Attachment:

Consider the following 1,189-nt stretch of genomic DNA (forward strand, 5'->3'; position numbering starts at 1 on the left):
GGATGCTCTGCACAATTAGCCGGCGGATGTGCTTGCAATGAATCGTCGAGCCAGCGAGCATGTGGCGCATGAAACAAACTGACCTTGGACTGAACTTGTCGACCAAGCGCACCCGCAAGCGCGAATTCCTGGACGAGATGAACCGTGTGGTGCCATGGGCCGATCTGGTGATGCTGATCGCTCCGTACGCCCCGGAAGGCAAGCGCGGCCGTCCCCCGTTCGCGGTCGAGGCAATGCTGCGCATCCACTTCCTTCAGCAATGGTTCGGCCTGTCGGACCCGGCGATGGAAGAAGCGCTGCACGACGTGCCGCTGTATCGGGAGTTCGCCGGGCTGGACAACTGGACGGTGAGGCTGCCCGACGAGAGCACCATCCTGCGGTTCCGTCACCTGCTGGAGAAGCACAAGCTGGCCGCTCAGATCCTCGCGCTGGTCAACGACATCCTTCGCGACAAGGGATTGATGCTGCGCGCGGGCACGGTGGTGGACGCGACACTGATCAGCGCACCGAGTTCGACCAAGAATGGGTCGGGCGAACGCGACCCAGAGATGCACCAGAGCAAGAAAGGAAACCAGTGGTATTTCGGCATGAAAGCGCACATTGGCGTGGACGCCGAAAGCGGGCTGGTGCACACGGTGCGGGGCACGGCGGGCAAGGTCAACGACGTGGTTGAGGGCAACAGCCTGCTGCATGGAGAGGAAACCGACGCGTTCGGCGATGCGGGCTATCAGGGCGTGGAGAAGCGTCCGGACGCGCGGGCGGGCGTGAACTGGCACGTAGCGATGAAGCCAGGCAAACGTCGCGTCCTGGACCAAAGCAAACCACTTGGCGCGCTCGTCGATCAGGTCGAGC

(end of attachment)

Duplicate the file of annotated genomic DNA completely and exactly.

Consider the following 1,189-nt stretch of genomic DNA (forward strand, 5'->3'; position numbering starts at 1 on the left):
GGATGCTCTGCACAATTAGCCGGCGGATGTGCTTGCAATGAATCGTCGAGCCAGCGAGCATGTGGCGCATGAAACAAACTGACCTTGGACTGAACTTGTCGACCAAGCGCACCCGCAAGCGCGAATTCCTGGACGAGATGAACCGTGTGGTGCCATGGGCCGATCTGGTGATGCTGATCGCTCCGTACGCCCCGGAAGGCAAGCGCGGCCGTCCCCCGTTCGCGGTCGAGGCAATGCTGCGCATCCACTTCCTTCAGCAATGGTTCGGCCTGTCGGACCCGGCGATGGAAGAAGCGCTGCACGACGTGCCGCTGTATCGGGAGTTCGCCGGGCTGGACAACTGGACGGTGAGGCTGCCCGACGAGAGCACCATCCTGCGGTTCCGTCACCTGCTGGAGAAGCACAAGCTGGCCGCTCAGATCCTCGCGCTGGTCAACGACATCCTTCGCGACAAGGGATTGATGCTGCGCGCGGGCACGGTGGTGGACGCGACACTGATCAGCGCACCGAGTTCGACCAAGAATGGGTCGGGCGAACGCGACCCAGAGATGCACCAGAGCAAGAAAGGAAACCAGTGGTATTTCGGCATGAAAGCGCACATTGGCGTGGACGCCGAAAGCGGGCTGGTGCACACGGTGCGGGGCACGGCGGGCAAGGTCAACGACGTGGTTGAGGGCAACAGCCTGCTGCATGGAGAGGAAACCGACGCGTTCGGCGATGCGGGCTATCAGGGCGTGGAGAAGCGTCCGGACGCGCGGGCGGGCGTGAACTGGCACGTAGCGATGAAGCCAGGCAAACGTCGCGTCCTGGACCAAAGCAAACCACTTGGCGCGCTCGTCGATCAGGTCGAGC